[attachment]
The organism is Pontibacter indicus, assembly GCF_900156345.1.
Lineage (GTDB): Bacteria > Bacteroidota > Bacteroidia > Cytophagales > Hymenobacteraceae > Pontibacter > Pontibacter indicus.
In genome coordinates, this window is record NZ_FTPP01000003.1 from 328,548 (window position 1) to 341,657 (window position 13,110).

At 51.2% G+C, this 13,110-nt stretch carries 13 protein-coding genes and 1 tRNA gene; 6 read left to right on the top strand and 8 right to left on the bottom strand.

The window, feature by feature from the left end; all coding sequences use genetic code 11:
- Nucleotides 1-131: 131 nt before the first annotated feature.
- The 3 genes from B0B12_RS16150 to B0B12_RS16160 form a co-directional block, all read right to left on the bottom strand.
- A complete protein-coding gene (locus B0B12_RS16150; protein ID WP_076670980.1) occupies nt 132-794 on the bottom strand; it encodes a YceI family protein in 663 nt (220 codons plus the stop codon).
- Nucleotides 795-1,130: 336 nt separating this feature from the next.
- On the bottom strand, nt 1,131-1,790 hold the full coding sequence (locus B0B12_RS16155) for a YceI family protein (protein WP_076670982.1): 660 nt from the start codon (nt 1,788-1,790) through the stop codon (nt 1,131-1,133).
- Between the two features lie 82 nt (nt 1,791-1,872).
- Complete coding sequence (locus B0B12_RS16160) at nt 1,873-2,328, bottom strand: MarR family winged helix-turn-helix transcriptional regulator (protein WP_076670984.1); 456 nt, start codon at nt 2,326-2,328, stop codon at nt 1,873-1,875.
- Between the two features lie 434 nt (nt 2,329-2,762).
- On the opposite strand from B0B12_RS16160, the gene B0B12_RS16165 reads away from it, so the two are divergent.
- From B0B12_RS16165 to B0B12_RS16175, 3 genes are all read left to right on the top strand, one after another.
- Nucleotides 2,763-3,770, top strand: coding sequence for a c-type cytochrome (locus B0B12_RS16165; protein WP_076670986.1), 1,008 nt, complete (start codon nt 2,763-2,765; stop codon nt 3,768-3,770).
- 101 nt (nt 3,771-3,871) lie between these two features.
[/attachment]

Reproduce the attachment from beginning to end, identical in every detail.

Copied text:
The organism is Pontibacter indicus, assembly GCF_900156345.1.
Lineage (GTDB): Bacteria > Bacteroidota > Bacteroidia > Cytophagales > Hymenobacteraceae > Pontibacter > Pontibacter indicus.
In genome coordinates, this window is record NZ_FTPP01000003.1 from 328,548 (window position 1) to 341,657 (window position 13,110).

At 51.2% G+C, this 13,110-nt stretch carries 13 protein-coding genes and 1 tRNA gene; 6 read left to right on the top strand and 8 right to left on the bottom strand.

The window, feature by feature from the left end; all coding sequences use genetic code 11:
- Nucleotides 1-131: 131 nt before the first annotated feature.
- The 3 genes from B0B12_RS16150 to B0B12_RS16160 form a co-directional block, all read right to left on the bottom strand.
- A complete protein-coding gene (locus B0B12_RS16150; protein ID WP_076670980.1) occupies nt 132-794 on the bottom strand; it encodes a YceI family protein in 663 nt (220 codons plus the stop codon).
- Nucleotides 795-1,130: 336 nt separating this feature from the next.
- On the bottom strand, nt 1,131-1,790 hold the full coding sequence (locus B0B12_RS16155) for a YceI family protein (protein WP_076670982.1): 660 nt from the start codon (nt 1,788-1,790) through the stop codon (nt 1,131-1,133).
- Between the two features lie 82 nt (nt 1,791-1,872).
- Complete coding sequence (locus B0B12_RS16160) at nt 1,873-2,328, bottom strand: MarR family winged helix-turn-helix transcriptional regulator (protein WP_076670984.1); 456 nt, start codon at nt 2,326-2,328, stop codon at nt 1,873-1,875.
- Between the two features lie 434 nt (nt 2,329-2,762).
- On the opposite strand from B0B12_RS16160, the gene B0B12_RS16165 reads away from it, so the two are divergent.
- From B0B12_RS16165 to B0B12_RS16175, 3 genes are all read left to right on the top strand, one after another.
- Nucleotides 2,763-3,770, top strand: coding sequence for a c-type cytochrome (locus B0B12_RS16165; protein WP_076670986.1), 1,008 nt, complete (start codon nt 2,763-2,765; stop codon nt 3,768-3,770).
- 101 nt (nt 3,771-3,871) lie between these two features.